Donald Trump, Jared Kushner and Russia back channel: Plenty of disturbing questions, as White House cries 'fake news'
Perhaps the person who has profited the most from the phenomenon of 'fake news' is Donald Trump, the 45th President of the United States of America. His campaign was mired in controversy and so is his presidency.
Perhaps the person who has profited the most from the phenomenon of 'fake news' is Donald Trump, the 45th President of the United States of America.
His campaign was mired in controversy and so is his presidency. From allegations of grabbing p*****s to setting up direct communication lines with Russia, Trump is in the middle of a meltdown.
But what's alarming is how Trump plays any negative news as 'fake news' and channels which pander to the administration, such as Fox also end up calling it BS. And now he's playing the fake news card with perhaps the most damaging scandal of them all: Russia and its alleged links to his campaign.
On Friday, one of the most damning stories about the Trump administration emerged from The Washington Post. The newspaper reported that Trump's son-in-law, Jared Kushner made a pre-inauguration proposal to the Russian ambassador to set-up a secret, bug-proof communications line with the Kremlin. The Post reported that Kushner (then and now) adviser to Trump, even suggested using diplomatic facilities in the United States to protect this channel from being monitored.
Michael Flynn, who was fired as Trump's national security adviser, was also present at this meeting which reportedly took place at Trump Tower in New York in December.
The Washington Post previously reported that investigators were focusing on meetings he held in December with Russian ambassador Sergey Kislyak and the head of a Russian bank that has been under US sanctions since 2014.
So, what's the deal?
Kushner had at least three previously undisclosed contacts with the Russian ambassador to the United States during and after the 2016 presidential campaign, seven current and former US officials told Reuters. Those contacts included two phone calls between April and November last year, two of the sources said. Reuters also reported that further details uncovered about this communication more extensive than what the White House acknowledged.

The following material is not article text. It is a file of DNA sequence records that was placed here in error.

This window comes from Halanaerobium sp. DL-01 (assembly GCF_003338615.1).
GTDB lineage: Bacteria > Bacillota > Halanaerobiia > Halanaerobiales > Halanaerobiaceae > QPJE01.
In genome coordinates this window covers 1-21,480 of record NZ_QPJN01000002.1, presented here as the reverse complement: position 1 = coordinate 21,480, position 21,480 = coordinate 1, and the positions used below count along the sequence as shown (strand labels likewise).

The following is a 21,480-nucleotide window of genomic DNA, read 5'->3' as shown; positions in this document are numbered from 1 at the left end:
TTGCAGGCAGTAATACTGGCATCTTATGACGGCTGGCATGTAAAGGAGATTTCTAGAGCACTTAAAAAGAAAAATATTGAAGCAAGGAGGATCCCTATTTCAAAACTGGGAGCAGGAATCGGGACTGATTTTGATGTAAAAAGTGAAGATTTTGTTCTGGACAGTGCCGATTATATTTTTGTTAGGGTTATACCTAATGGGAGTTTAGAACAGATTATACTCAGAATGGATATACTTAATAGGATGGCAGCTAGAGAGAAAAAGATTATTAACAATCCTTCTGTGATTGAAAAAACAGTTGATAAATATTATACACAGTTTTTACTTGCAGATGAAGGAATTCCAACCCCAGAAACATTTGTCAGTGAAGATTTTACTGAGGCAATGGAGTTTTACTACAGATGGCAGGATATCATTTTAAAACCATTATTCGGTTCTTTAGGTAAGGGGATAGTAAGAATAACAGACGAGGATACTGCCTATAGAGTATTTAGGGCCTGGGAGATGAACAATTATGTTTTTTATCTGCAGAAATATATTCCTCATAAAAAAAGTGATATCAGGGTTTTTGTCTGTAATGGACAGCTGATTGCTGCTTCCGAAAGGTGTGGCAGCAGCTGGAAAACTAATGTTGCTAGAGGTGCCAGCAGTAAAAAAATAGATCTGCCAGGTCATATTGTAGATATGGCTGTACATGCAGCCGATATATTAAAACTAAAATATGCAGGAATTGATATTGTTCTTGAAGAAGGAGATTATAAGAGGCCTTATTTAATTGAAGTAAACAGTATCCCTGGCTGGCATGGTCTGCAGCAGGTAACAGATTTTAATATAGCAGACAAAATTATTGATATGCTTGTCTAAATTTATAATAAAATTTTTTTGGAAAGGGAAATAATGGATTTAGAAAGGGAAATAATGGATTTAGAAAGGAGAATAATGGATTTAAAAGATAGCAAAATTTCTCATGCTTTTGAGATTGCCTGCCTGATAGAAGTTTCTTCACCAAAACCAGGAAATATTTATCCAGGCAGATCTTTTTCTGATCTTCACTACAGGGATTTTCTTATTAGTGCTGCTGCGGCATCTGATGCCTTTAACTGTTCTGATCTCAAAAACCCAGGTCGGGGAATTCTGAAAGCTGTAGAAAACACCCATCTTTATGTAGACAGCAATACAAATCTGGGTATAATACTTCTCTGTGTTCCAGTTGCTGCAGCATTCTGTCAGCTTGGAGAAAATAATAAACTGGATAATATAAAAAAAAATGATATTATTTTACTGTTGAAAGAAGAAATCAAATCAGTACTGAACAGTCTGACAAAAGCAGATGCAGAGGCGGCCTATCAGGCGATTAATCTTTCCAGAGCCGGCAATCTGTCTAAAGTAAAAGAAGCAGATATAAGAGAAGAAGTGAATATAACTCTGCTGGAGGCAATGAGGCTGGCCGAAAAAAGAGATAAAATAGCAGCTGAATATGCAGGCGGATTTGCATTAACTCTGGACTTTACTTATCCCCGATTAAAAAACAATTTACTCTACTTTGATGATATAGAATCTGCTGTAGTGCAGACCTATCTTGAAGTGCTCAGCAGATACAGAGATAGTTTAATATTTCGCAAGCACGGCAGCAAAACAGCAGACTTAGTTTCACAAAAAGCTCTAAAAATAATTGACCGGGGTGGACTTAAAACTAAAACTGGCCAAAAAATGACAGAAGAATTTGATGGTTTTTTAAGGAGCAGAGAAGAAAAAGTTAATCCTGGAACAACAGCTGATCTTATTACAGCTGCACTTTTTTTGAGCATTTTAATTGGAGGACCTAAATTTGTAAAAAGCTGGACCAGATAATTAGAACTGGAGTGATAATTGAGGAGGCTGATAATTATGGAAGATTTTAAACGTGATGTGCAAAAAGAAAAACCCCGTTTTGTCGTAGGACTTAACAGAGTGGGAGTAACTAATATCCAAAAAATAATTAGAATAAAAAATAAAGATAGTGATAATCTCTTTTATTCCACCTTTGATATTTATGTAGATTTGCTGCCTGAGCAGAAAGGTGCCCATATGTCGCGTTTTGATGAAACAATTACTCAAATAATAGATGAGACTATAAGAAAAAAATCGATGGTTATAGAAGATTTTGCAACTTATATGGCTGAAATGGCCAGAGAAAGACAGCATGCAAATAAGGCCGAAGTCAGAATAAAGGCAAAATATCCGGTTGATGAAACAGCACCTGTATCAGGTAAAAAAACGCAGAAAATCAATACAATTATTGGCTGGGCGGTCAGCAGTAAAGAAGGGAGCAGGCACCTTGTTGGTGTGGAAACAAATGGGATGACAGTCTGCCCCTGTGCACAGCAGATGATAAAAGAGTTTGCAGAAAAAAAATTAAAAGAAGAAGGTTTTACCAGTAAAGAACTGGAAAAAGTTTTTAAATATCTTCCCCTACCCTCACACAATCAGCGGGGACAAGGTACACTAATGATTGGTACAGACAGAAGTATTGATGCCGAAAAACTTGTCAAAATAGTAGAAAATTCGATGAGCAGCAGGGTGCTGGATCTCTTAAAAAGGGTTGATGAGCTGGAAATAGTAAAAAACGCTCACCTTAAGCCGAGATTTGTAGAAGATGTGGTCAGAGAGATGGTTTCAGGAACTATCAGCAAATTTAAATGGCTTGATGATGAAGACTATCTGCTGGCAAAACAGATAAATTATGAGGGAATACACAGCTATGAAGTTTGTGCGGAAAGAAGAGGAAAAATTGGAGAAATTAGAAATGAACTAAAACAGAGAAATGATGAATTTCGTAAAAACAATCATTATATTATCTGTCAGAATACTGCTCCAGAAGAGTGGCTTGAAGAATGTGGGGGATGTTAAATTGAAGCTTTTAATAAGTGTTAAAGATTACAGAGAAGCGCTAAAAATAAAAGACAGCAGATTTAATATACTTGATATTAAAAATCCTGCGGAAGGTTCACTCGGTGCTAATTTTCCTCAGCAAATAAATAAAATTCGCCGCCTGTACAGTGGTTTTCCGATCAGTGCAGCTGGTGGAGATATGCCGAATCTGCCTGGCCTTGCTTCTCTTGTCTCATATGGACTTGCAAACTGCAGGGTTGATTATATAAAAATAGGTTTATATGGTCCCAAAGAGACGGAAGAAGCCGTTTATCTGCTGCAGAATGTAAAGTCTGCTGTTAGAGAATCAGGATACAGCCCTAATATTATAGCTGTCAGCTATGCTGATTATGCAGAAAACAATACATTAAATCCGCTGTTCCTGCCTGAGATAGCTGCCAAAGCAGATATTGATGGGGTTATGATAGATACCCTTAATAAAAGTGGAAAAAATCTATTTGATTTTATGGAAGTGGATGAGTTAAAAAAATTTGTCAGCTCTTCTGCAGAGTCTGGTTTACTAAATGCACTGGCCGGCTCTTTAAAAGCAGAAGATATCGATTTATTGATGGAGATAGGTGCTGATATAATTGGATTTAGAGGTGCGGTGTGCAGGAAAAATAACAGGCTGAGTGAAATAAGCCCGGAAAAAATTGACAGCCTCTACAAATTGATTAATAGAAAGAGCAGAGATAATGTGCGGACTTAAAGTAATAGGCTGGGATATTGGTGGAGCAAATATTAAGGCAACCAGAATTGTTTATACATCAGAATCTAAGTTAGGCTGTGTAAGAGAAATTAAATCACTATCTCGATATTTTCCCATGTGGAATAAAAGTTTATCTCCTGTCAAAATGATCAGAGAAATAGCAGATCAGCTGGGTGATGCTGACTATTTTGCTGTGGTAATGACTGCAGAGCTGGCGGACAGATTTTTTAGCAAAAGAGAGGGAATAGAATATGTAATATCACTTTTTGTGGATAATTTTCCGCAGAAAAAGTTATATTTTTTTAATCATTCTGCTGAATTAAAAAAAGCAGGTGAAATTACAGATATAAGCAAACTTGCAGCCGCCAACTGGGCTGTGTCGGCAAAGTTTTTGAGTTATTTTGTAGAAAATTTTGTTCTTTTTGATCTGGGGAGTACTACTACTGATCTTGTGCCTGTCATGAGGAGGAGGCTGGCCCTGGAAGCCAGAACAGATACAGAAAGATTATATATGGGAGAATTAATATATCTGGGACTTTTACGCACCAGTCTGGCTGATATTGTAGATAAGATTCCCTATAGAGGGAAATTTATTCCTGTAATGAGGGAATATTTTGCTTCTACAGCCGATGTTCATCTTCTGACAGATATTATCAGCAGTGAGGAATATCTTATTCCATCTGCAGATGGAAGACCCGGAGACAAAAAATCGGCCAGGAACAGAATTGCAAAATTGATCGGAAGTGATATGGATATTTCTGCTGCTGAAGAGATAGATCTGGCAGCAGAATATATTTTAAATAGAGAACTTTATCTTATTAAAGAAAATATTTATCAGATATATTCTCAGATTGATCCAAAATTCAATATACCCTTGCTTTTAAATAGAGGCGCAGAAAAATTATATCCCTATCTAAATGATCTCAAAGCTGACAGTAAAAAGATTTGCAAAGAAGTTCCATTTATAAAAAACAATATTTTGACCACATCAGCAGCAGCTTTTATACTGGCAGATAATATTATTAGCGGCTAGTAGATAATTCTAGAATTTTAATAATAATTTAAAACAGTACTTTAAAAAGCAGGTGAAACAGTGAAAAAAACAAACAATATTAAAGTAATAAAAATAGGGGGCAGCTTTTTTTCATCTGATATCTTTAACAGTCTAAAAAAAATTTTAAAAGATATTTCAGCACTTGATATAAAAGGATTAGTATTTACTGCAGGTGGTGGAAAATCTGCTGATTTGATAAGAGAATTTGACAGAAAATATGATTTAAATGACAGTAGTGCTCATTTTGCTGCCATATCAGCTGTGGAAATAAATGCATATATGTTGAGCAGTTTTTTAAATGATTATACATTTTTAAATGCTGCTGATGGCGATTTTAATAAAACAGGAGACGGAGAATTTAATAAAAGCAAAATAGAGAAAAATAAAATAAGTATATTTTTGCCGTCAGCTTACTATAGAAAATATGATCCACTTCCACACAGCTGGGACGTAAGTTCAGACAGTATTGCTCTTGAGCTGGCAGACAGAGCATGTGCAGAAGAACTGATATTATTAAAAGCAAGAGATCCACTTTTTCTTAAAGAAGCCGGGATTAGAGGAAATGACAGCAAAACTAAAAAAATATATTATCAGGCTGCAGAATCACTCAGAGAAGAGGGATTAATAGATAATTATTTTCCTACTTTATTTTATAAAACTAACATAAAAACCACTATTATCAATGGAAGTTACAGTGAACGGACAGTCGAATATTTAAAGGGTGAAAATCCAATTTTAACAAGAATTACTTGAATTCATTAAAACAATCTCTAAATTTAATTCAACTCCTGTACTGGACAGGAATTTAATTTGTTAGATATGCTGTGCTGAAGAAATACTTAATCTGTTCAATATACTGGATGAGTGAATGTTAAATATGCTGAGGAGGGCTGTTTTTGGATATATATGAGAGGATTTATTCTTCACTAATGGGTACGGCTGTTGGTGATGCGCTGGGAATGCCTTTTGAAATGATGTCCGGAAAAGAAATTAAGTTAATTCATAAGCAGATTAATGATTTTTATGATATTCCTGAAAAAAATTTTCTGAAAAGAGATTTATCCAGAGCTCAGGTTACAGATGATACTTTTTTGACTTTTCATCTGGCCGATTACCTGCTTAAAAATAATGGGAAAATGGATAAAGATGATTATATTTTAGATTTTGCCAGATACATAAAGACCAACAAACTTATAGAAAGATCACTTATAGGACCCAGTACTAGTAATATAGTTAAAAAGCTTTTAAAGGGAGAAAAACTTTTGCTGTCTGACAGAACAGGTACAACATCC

Separately, there were at least 18 undisclosed calls and emails between Trump associates and Kremlin-linked people in the seven months before the 8 November presidential election, including six calls with Kislyak, sources told Reuters earlier this month. Two people familiar with those 18 contacts said Flynn and Kushner were among the Trump associates who spoke to the ambassador by telephone. Reuters previously reported only Flynn’s involvement in those discussions.
Six of the sources said there were multiple contacts between Kushner and Kislyak but declined to give details beyond the two phone calls between April and November and the post-election conversation about setting up a back channel. It is also not clear whether Kushner engaged with Kislyak on his own or with other Trump aides.
Kushner has offered to talk to Congress about these meetings, according to his lawyer Jamie Gorelick. The report is another sensational detail in the deluge of allegations raising questions about the Trump team's relationship with the Russians, whom US intelligence agencies say tried to sway the November election in Trump's favour and thus deny Hillary Clinton the presidency.
How did FBI find out?
The FBI scrutiny of Kushner began when intelligence reports of Flynn’s contacts with Russians included mentions of US citizens, whose names were redacted because of US privacy laws. This prompted investigators to ask US intelligence agencies to reveal the names of the Americans, the current US law enforcement official said.